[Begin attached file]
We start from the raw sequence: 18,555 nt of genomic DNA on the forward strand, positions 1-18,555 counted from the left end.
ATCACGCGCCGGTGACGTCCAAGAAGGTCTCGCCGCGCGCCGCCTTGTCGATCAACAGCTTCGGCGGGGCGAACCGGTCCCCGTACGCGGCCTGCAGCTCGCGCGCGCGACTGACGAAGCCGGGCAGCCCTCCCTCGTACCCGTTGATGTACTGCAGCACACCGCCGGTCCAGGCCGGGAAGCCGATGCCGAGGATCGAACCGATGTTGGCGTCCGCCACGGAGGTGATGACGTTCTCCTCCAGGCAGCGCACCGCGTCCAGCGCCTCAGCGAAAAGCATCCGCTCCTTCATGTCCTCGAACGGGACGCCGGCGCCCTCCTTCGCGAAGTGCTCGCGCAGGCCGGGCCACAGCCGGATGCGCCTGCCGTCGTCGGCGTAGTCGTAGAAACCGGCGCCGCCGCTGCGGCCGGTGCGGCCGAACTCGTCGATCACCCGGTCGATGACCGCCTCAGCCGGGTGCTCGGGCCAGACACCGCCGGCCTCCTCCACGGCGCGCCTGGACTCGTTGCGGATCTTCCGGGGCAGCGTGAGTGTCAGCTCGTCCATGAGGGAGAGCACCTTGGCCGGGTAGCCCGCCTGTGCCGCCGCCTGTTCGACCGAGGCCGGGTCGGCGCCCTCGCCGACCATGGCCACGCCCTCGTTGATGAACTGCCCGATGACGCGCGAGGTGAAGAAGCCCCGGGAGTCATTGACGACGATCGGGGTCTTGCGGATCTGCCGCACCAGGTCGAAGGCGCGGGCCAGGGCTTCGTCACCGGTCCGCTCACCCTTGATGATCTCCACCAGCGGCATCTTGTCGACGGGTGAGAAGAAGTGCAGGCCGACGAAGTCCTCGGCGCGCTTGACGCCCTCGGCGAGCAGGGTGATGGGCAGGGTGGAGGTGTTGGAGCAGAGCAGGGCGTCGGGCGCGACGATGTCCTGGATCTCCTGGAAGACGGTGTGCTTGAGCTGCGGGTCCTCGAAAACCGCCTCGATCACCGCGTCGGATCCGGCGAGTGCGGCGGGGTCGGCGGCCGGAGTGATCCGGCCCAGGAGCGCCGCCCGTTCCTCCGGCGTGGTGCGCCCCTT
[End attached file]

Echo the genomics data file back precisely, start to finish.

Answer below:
We start from the raw sequence: 18,555 nt of genomic DNA on the forward strand, positions 1-18,555 counted from the left end.
ATCACGCGCCGGTGACGTCCAAGAAGGTCTCGCCGCGCGCCGCCTTGTCGATCAACAGCTTCGGCGGGGCGAACCGGTCCCCGTACGCGGCCTGCAGCTCGCGCGCGCGACTGACGAAGCCGGGCAGCCCTCCCTCGTACCCGTTGATGTACTGCAGCACACCGCCGGTCCAGGCCGGGAAGCCGATGCCGAGGATCGAACCGATGTTGGCGTCCGCCACGGAGGTGATGACGTTCTCCTCCAGGCAGCGCACCGCGTCCAGCGCCTCAGCGAAAAGCATCCGCTCCTTCATGTCCTCGAACGGGACGCCGGCGCCCTCCTTCGCGAAGTGCTCGCGCAGGCCGGGCCACAGCCGGATGCGCCTGCCGTCGTCGGCGTAGTCGTAGAAACCGGCGCCGCCGCTGCGGCCGGTGCGGCCGAACTCGTCGATCACCCGGTCGATGACCGCCTCAGCCGGGTGCTCGGGCCAGACACCGCCGGCCTCCTCCACGGCGCGCCTGGACTCGTTGCGGATCTTCCGGGGCAGCGTGAGTGTCAGCTCGTCCATGAGGGAGAGCACCTTGGCCGGGTAGCCCGCCTGTGCCGCCGCCTGTTCGACCGAGGCCGGGTCGGCGCCCTCGCCGACCATGGCCACGCCCTCGTTGATGAACTGCCCGATGACGCGCGAGGTGAAGAAGCCCCGGGAGTCATTGACGACGATCGGGGTCTTGCGGATCTGCCGCACCAGGTCGAAGGCGCGGGCCAGGGCTTCGTCACCGGTCCGCTCACCCTTGATGATCTCCACCAGCGGCATCTTGTCGACGGGTGAGAAGAAGTGCAGGCCGACGAAGTCCTCGGCGCGCTTGACGCCCTCGGCGAGCAGGGTGATGGGCAGGGTGGAGGTGTTGGAGCAGAGCAGGGCGTCGGGCGCGACGATGTCCTGGATCTCCTGGAAGACGGTGTGCTTGAGCTGCGGGTCCTCGAAAACCGCCTCGATCACCGCGTCGGATCCGGCGAGTGCGGCGGGGTCGGCGGCCGGAGTGATCCGGCCCAGGAGCGCCGCCCGTTCCTCCGGCGTGGTGCGCCCCTT